Yet the Church remains intransigent on virtually any vestige of equality for women. Ask any honest director of a non-governmental organization that focuses on economic development, and she’ll tell you that fundamental to economic progress for all people is the empowerment of women. When women can read, their families thrive; when they can control their own fertility the society benefits economically. In places where women lead throughout society, even at the micro-level (as in running small businesses), standards of living increase for all.

An institution that bars women from leadership conveys the message that women are not fully human. No leader of such an institution, especially one who has expressed his assent to that barrier, as Francis has, should ever be taken as a progressive. But with his climate encyclical and anti-capitalist rhetoric, he stirs the hearts of progressives, who then lend cover to the Church’s unendingly misogynist ideology.

Take Naomi Klein, for example. So taken was she with her invitation to address a conference at the Vatican on the subject of climate change that the Shock Doctrine author mistook her introduction to attendees as “a secular feminist” to mean something profound. In fact, she thought she was there because there aren’t enough prominent Catholics to carry the climate message, when actually she was more likely brought there to convey the message, by the fact of her presence, that, hey, the Church really isn’t so bad when it comes to that pesky women problem.

In her report for The New Yorker on her visit to Rome, she’s agog over the pope’s invocation of the language of his namesake, St. Francis of Assisi, particularly the part where he refers to the earth as our mother and sister. But the Church has long used the female imagery to depict non-human things (notably the Holy Mother Church, an institution whose leadership is open only to men), and has always used the image of the mother to impart the notion that long-suffering fecundity and meekness is a woman’s lot. While the pope’s revival of Saint Francis’s sanctification of nature may be unusual in modern times, there’s nothing new in its equating of women with nature. Just go to any old-timey Catholic church on May Day, when statues of the Blessed Virgin Mary are bedecked with flowers.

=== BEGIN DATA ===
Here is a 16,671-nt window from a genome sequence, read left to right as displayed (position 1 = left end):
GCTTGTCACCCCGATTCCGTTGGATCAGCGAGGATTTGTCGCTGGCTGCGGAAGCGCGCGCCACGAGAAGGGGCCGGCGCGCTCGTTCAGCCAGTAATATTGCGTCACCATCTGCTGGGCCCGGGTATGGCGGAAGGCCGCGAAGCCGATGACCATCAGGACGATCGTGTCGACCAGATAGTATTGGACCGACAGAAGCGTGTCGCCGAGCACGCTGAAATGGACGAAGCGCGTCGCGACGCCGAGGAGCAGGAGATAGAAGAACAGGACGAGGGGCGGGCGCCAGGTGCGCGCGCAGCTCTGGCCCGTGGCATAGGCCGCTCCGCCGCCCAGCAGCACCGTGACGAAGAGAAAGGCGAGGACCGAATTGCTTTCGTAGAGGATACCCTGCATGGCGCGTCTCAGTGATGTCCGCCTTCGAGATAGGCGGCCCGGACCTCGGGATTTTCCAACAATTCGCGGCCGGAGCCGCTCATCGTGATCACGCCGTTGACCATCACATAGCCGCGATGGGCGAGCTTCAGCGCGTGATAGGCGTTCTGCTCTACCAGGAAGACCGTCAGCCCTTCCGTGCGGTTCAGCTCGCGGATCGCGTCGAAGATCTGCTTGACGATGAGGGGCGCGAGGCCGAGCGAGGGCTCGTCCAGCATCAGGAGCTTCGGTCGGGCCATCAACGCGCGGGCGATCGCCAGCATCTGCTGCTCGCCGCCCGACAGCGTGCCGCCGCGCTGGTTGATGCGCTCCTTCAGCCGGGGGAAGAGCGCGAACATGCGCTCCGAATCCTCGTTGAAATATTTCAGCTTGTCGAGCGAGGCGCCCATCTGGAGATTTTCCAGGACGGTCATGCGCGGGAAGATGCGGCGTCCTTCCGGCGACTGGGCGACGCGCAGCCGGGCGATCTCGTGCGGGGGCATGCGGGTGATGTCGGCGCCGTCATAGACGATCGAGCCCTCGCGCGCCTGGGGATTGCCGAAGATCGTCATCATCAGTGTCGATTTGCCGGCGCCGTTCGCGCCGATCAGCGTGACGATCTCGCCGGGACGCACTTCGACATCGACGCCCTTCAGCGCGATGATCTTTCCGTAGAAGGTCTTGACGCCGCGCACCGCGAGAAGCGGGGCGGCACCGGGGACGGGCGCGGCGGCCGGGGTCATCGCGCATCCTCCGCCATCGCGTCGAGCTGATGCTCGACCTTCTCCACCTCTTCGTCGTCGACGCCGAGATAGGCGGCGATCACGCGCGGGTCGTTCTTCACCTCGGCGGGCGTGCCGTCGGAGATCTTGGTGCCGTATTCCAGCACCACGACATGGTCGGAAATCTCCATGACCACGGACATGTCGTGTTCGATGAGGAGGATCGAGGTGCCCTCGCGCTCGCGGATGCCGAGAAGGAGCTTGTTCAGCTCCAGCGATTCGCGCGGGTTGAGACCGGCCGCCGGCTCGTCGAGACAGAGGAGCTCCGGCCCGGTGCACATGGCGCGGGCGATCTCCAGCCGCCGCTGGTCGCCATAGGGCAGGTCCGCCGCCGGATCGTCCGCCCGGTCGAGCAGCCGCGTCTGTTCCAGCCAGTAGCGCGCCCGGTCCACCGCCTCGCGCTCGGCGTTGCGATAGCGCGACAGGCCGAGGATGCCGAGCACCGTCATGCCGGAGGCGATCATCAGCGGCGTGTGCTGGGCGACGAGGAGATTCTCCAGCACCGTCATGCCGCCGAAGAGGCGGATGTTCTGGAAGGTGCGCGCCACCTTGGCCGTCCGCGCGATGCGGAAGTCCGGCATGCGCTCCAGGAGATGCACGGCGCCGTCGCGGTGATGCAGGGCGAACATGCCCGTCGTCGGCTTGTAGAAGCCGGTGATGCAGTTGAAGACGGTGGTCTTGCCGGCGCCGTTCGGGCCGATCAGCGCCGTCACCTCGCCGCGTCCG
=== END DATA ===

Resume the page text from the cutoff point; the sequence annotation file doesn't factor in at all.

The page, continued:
Were the pope truly committed to rolling back the damage wrought by global capitalism in its present, unregulated state, he would not preside over an institution that models for the world the subjugation of women, and deems that subjugation to be a holy thing. He’s already expressed his concurrence with the barring of women from church leadership by nixing the idea of women priests. There is unlikely to be any movement, on his watch, on the church’s opposition to contraception.

By all measures, Francis is a remarkable pope. But his primary aim is to revitalize the Church, not to do what it will really take to lift up the poor. For that to happen, the empowerment of the world’s women is required. And in that, the pope has no apparent interest.